Inga Hofmann, M.D.
Co-investigator Emery Bresnick, Ph.D.
2017 Funding Recipient
Prognostic Markers and Therapeutic Targets in GATA2-Related Myelodysplastic Syndromes
Discovery Research Grant 2017
Myelodysplastic syndrome (MDS) is a disease that keeps the body from properly producing enough healthy blood cells. The disease is more common in older patients, but also occurs in children and young adults. MDS can manifest as a low-grade disease that remains stable for years, but in many cases, the disease progresses to aggressive leukemia that is difficult to cure.
Over the last few years, increasing evidence indicates that MDS can result from an inherited predisposition. This is particularly true for children and younger adults with MDS. GATA2 is an important gene required for normal blood cell formation. A broken (mutated) GATA2 gene causes MDS and other organ dysfunction. MDS patients with GATA2 mutations can be stable for years or rapidly progress to aggressive leukemia. The reasons for this wide spectrum of disease manifestation are unresolved. Uncovering the mechanisms that trigger low-grade or high-grade disease will likely lead to more effective treatments and strategies to predict which patients are at higher risk for leukemia. To date, no effective medications to treat GATA2-related MDS exists, and bone marrow transplantation remains the only curative therapy. Importantly, not all patients are eligible for transplant therapy, and transplant therapy is not always successful.
GATA2 function requires multiple other factors that operate like an orchestra where all instruments must be finely tuned and integrated with each other. In this study, a team involving a laboratory scientist and clinical scientist that treats children with MDS and leukemia, will combine efforts to better understand how GATA2-regulated genes that form “networks” work and how they cause MDS and leukemia in children and young adults. We aim to discover prognostic markers and targets for new therapies to improve the outcomes of children with MDS and leukemia that are currently only cured with bone marrow transplantation.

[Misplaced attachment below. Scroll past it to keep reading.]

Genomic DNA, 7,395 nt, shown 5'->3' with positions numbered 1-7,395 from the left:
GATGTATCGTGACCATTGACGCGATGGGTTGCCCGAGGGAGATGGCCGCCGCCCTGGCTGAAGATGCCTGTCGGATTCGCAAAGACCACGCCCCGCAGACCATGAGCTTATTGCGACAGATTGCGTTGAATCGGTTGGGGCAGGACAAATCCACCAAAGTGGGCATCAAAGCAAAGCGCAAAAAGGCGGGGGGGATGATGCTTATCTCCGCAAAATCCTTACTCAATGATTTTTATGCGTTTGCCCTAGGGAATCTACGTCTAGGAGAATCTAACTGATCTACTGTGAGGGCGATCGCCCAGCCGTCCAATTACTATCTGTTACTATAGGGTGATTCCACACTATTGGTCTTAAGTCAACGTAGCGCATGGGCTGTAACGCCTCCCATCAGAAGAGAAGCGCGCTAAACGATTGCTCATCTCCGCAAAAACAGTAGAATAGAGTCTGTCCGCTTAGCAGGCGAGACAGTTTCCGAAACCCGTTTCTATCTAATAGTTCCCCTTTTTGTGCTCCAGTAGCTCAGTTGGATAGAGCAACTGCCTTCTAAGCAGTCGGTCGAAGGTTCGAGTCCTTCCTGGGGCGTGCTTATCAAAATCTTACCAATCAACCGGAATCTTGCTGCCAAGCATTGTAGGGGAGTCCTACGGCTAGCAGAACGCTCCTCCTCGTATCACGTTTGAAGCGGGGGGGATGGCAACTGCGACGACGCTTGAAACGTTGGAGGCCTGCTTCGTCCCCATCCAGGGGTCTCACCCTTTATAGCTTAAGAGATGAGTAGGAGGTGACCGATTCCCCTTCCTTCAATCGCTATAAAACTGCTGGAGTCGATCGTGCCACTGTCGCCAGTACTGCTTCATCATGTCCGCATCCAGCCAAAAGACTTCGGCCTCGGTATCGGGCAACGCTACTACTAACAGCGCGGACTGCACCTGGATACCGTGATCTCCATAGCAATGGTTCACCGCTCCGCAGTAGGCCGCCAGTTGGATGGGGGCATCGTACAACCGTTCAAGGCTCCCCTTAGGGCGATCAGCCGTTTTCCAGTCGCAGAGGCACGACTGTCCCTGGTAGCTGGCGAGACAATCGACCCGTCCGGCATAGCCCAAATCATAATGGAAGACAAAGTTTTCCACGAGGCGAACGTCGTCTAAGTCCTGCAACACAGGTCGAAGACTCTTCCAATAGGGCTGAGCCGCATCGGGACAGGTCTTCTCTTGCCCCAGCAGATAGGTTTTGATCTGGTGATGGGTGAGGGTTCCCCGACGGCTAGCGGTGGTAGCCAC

Over the past 2 years, we have isolated and stored bone marrow samples from children and young adults with MDS due to GATA2 mutation to analyze how mutations derail GATA2 function in comparison to its normal activity in healthy people. This first test revealed that patients with GATA2 mutations have different “networks” in their blood cells compared to normal. Using this method, we could distinguish normal individuals from diseased patients. Remarkably, the molecular signatures of the gene networks allowed us to distinguish patients with low-grade MDS from those with high-grade MDS. While we did not have sufficient patient samples to draw conclusions we were able to lay a foundation for more in depth single cell analysis in the future. Furthermore we developed mouse model systems to elucidate consequences of GATA2 mutations occurring in patients. These model systems are providing powerful tools to further understand the biology of GATA2 mediated MDS and offer a screening system for future therapeutic interventions.
Soukup AA, Mehta C, Liu, P, Cao, M, Hofmann I, Zhou Y., Zhang J, Choi K, Johnson KD, Bresnick EH, Single-nucleotide human disease mutation inactivates a blood-regenerative enhancer. J. Clin. Invest. 2019, 129(3):1180-1192, doi: 10.1172/JCI122694